Urban cooling with small to medium-sized green spaces

Urban cooling with small to medium-sized green spaces

Princes Street Gardens

 

With the cooling effects of large urban green spaces already well established, scientists are now looking at the benefits of small to medium-sized green areas in cities. Forest Research, the research agency of the Forestry Commission, have studied small and medium parks in London to determine the optimum size, distribution and composition of urban green spaces needed to achieve urban cooling.

Built up urban environments can be as much as 9°C warmer than the surrounding area with buildings, road traffic and human activities all contributing to the ‘urban heat island’ effect. Vegetation, especially trees, has a crucial role to play in lowering temperatures by providing shade, reflecting sunlight and by evaporation.

The work, published online in the journal Urban Forestry and Urban Greening, analyses data from eight London greenspaces with areas ranging from 0.2 to 12.1 ha. Very small green spaces with areas of less than 0.5 ha (slightly smaller than an average football pitch) did not affect the air temperatures of their surrounding areas; however as the area of green space increased the distance over which cooling was achieved increased linearly. Spaces with more tree canopy coverage increased the distance beyond the boundaries of the green space over which cooling was measureable, while the amount of cooling was more strongly linked to the amount of grass coverage present.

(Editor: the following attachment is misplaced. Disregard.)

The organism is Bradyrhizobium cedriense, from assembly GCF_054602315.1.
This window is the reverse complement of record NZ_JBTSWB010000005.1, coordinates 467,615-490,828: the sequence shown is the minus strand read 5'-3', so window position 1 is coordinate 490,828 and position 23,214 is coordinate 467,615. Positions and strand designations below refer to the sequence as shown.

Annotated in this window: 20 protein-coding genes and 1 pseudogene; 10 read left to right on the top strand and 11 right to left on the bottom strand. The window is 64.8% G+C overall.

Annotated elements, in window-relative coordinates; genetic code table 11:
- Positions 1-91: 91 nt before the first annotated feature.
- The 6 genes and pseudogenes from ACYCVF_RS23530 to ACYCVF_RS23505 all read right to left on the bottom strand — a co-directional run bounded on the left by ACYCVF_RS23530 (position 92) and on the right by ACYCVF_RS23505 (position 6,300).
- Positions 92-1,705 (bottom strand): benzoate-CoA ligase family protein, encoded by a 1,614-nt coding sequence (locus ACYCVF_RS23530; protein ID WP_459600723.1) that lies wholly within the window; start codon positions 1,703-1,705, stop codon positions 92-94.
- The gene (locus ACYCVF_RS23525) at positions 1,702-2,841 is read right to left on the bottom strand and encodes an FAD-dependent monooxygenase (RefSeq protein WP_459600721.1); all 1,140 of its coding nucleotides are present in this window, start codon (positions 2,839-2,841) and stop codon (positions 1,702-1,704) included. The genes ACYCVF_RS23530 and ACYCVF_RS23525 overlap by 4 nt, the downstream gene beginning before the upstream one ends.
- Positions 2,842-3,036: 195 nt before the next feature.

The researchers found that on windy nights it wasn’t possible to measure the cooling effects of the green spaces beyond their boundaries as there was too much turbulent mixing of the air; but on calm warm nights they estimate that a network of green spaces of around 3-5 hectares each situated 100-150 m apart would provide comprehensive cooling for a city with a climate and characteristics similar to London.

“This information could help urban planners to design environments that can lead to lower temperatures in cities” said Dr Kieron Doick who led the research, “Trees and areas of grass both have an important role to play in aiding the cooling of cities – trees mean that a cooling effect is felt further afield and areas of grass increase the amount of cooling so a mix of the two is ideal”.

Read More

The impact of greenspace size on the extent of local nocturnal air temperature cooling in London, Monteiro and Doick, Urban Forestry & Urban Greening >>

English parliament

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